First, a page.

In myths, the hero brings something back to humanity from his journey on the seeker’s path–the bounteous gift of spiritual significance, the boon of knowledge and awareness. In this part of the journey, in the fourth valley on the seeker’s path, maturation in each individual ultimately produces maturity for the culture itself.

All the tests and experiences we have gone through bring wisdom and capacity. We seek enlightenment, knowledge and love, and as we traverse our path we find them. Our environment, our family and our loved ones nourish us for a couple of decades, until we develop the capacity to nourish others in return. As we grow and develop we come to know and understand the self, and then begin to transcend its limitations. This loving other-directedness inevitably ushers in a time of fulfillment. The fertile fields of our intelligence, our spirits, our hearts, and our quest all start to produce their hoped-for results. Then the mature adult becomes fruitful, like the mature tree.

Tree-analogyIn all symbolism and mythology, trees stand for the path, the axis of life, and humanity itself.

The billions of individuals who comprise humanity, much like a single tree with its myriad individual cells, all perform a function to keep the whole alive. Just as the individual tree grows and matures, so does the forest. In the same way, humankind collectively passes through stages of maturation, as well. With its insight and knowledge increasing as its capacities and abilities expand, our entire race, the human race, represents one growing, maturing organism. This profound and insightful truth, that humanity grows and matures as a unit, comes directly from the Baha’i teachings.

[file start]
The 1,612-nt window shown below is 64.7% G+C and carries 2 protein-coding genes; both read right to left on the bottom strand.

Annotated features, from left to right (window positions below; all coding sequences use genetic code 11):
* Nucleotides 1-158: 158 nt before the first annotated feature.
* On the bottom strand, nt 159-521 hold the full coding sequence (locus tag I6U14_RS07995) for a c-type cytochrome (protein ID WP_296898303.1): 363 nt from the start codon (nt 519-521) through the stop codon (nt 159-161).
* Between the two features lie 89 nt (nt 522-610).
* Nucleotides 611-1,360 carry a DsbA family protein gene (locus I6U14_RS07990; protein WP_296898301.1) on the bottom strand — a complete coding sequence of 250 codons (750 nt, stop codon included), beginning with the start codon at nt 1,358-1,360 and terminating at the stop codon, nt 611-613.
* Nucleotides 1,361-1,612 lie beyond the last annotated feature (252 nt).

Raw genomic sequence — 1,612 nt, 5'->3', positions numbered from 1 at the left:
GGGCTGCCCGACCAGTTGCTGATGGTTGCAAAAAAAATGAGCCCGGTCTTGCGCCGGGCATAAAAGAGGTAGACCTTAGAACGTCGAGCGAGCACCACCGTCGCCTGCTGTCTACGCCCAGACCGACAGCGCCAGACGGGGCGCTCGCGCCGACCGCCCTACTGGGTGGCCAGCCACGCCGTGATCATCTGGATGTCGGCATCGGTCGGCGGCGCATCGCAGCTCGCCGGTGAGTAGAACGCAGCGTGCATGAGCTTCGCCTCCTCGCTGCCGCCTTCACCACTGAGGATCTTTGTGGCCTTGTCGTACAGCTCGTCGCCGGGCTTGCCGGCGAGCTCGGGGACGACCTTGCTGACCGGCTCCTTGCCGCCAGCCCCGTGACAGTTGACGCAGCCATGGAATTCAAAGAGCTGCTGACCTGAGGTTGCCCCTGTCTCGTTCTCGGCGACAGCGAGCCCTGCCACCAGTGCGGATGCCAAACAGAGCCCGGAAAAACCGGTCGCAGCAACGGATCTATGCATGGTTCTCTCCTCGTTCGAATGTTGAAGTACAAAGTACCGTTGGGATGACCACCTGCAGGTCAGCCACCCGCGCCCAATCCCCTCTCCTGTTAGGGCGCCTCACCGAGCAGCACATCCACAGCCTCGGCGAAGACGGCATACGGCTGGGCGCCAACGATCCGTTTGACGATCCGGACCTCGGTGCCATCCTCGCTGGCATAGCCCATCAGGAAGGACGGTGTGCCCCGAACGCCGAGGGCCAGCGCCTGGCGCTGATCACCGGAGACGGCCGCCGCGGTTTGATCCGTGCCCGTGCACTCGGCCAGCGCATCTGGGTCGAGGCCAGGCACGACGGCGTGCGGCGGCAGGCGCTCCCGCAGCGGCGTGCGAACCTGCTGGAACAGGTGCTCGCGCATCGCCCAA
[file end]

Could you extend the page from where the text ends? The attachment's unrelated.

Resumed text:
Such a startling and revolutionary concept suggests that, as seekers, our ultimate destiny involves helping bring about the collective maturation of the human race. Joseph Campbell writes about this idea at length, citing the influential historian Leo Frobenius, who after a lifetime of study came to view the entire history of humanity as a great, single process comparable in its stages to the phases of a single lifetime: